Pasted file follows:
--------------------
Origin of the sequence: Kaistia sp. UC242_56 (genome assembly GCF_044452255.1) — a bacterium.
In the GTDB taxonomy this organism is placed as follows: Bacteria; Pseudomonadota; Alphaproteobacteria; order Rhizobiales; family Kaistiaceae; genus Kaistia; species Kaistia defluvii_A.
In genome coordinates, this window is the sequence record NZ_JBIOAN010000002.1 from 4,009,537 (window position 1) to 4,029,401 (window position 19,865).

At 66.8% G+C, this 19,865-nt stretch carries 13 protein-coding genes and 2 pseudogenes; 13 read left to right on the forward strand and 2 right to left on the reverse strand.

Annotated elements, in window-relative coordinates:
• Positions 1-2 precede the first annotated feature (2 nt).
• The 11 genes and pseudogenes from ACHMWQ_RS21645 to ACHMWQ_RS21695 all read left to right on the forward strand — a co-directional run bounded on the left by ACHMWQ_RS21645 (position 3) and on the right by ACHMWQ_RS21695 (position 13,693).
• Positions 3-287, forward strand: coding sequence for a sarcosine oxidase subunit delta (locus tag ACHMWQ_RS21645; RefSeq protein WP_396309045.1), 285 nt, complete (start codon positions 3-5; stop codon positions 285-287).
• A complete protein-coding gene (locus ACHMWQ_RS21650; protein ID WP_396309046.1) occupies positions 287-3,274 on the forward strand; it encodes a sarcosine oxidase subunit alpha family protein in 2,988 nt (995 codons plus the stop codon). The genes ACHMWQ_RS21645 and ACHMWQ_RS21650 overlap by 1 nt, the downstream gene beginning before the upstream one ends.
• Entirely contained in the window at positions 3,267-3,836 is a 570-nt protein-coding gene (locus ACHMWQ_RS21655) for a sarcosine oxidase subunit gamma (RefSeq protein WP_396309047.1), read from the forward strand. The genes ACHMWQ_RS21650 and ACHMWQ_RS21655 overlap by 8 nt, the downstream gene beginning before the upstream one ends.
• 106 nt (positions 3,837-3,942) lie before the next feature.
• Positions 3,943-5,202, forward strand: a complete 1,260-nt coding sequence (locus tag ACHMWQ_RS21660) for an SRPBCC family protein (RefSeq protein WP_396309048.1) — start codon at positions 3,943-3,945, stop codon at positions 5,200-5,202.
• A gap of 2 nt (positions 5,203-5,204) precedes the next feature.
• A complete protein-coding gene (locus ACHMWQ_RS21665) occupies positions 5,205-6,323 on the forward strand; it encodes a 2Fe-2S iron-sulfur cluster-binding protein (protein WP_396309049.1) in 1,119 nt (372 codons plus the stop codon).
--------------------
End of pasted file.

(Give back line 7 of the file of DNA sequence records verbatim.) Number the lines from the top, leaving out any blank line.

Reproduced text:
• The 11 genes and pseudogenes from ACHMWQ_RS21645 to ACHMWQ_RS21695 all read left to right on the forward strand — a co-directional run bounded on the left by ACHMWQ_RS21645 (position 3) and on the right by ACHMWQ_RS21695 (position 13,693).